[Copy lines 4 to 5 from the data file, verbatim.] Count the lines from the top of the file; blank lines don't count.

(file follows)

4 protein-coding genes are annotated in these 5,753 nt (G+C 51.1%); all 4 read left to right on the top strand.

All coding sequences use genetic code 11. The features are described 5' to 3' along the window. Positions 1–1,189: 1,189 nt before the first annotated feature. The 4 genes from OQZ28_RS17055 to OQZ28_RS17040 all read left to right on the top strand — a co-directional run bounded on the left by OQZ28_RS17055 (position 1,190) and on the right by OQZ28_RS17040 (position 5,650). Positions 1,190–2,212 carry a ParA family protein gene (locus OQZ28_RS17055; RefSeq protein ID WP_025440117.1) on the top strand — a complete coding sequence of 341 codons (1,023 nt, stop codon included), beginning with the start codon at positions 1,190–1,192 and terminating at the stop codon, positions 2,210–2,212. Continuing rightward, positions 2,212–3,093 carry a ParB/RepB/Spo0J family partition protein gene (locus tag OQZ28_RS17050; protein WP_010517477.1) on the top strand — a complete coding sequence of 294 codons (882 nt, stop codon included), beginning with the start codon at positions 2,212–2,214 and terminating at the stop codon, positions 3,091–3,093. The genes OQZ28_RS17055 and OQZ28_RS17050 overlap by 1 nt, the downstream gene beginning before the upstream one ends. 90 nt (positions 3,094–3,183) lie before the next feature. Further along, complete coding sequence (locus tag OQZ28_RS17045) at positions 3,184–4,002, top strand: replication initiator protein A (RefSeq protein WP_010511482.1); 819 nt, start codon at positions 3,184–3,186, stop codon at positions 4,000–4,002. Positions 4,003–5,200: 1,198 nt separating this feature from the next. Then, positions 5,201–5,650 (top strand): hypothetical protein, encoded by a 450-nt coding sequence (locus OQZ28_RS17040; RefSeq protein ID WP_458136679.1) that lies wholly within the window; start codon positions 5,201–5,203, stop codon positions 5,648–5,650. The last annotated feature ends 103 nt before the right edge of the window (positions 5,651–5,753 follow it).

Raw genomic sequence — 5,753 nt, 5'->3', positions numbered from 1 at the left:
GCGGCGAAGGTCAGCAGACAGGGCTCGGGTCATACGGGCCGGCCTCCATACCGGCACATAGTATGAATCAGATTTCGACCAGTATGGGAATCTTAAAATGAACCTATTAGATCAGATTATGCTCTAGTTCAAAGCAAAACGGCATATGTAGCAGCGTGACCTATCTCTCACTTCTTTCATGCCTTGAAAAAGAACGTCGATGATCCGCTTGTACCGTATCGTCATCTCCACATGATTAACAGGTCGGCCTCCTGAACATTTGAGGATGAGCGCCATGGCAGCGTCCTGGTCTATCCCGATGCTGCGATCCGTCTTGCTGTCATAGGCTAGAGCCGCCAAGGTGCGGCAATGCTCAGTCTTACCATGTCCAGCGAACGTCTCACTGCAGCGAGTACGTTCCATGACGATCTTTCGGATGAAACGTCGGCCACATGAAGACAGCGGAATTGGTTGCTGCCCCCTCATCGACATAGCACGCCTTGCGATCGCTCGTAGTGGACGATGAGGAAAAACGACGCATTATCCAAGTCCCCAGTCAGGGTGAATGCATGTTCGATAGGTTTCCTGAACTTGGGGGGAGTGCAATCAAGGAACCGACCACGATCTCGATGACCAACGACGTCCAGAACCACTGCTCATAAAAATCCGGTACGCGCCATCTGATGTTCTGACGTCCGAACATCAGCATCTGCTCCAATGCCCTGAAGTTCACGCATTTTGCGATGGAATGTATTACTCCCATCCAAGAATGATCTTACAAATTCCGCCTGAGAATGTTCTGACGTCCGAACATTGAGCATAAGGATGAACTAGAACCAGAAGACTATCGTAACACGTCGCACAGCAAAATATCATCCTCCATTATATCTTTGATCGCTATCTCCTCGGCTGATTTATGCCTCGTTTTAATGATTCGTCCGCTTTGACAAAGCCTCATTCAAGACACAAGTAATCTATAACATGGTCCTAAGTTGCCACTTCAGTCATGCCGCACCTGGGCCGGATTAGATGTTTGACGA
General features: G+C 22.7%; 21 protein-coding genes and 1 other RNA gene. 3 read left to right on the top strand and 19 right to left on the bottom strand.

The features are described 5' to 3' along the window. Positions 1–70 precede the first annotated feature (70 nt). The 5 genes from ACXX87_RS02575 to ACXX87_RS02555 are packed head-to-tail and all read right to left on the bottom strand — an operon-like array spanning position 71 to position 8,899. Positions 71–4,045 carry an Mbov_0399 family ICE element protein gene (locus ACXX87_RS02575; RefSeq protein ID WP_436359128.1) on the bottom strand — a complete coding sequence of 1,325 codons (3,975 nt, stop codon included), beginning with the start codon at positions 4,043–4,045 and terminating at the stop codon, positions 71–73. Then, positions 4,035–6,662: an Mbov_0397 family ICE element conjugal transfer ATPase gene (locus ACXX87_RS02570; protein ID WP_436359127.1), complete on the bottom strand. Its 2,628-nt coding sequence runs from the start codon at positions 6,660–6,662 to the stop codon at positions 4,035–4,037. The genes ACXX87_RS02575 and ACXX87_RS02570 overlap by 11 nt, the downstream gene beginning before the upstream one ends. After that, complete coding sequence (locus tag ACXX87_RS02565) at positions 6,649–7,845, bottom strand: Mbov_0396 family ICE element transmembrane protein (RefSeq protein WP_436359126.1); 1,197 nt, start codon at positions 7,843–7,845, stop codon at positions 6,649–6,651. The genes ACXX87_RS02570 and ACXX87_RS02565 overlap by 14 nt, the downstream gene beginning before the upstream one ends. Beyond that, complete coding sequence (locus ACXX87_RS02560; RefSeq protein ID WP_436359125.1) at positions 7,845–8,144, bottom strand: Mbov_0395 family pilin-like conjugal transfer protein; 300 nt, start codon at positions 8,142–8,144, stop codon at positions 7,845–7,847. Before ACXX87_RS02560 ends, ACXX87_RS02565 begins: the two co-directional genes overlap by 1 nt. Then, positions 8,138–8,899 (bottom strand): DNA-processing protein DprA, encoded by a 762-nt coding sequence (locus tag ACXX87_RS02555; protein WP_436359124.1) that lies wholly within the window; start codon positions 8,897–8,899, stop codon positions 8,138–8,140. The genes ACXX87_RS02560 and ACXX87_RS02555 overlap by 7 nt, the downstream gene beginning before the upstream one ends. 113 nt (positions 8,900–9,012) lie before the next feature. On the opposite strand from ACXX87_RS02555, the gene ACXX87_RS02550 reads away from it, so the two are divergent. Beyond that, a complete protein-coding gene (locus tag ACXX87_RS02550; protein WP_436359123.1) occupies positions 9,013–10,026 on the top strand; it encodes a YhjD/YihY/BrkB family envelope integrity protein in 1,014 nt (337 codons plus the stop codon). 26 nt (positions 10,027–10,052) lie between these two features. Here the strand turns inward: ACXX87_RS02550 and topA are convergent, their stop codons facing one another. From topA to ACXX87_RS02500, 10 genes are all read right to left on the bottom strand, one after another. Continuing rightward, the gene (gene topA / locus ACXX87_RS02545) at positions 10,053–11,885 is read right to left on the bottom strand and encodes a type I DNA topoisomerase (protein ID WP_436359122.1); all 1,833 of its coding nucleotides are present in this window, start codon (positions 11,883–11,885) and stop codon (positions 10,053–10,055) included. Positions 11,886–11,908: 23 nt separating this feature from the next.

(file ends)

GCGGCGAAGGTCAGCAGACAGGGCTCGGGTCATACGGGCCGGCCTCCATACCGGCACATAGTATGAATCAGATTTCGACCAGTATGGGAATCTTAAAATGAACCTATTAGATCAGATTATGCTCTAGTTCAAAGCAAAACGGCATATGTAGCAGCGTGACCTATCTCTCACTTCTTTCATGCCTTGAAAAAGAACGTCGATGATCCGCTTGTACCGTATCGTCATCTCCACATGATTAACAGGTCGGCCTCCTGAACATTTGAGGATGAGCGCCATGGCAGCGTCCTGGTCTATCCCGATGCTGCGATCCGTCTTGCTGTCATAGGCTAGAGCCGCCAAGGTGCGGCAATGCTCAGTCTTACCATGTCCAGCGAACGTCTCACTGCAGCGAGTACGTTCCATGACGATCTTTCGGATGAAACGTCGGCCACATGAAGACAGCGGAATTGGTTGCTGCCCCCTCATCGACATAGCACGCCTTGCGATCGCTCGTAGTGGACGATGAGGAAAAACGACGCATTATCCAAGTCCCCAGTCAGGGTGAATGCATGTTCGATAGGTTTCCTGAACTTGGGGGGAGTGCAATCAAGGAACCGACCACGATCTCGATGACCAACGACGTCCAGAACCACTGCTCATAAAAATCCGGTACGCGCCATCTGATGTTCTGACGTCCGAACATCAGCATCTGCTCCAATGCCCTGAAGTTCACGCATTTTGCGATGGAATGTATTACTCCCATCCAAGAATGATCTTACAAATTCCGCCTGAGAATGTTCTGACGTCCGAACATTGAGCATAAGGATGAACTAGAACCAGAAGACTATCGTAACACGTCGCACAGCAAAATATCATCCTCCATTATATCTTTGATCGCTATCTCCTCGGCTGATTTATGCCTCGTTTTAATGATTCGTCCGCTTTGACAAAGCCTCATTCAAGACACAAGTAATCTATAACATGGTCCTAAGTTGCCACTTCAGTCATGCCGCACCTGGGCCGGATTAGATGTTTGACGA
General features: G+C 22.7%; 21 protein-coding genes and 1 other RNA gene. 3 read left to right on the top strand and 19 right to left on the bottom strand.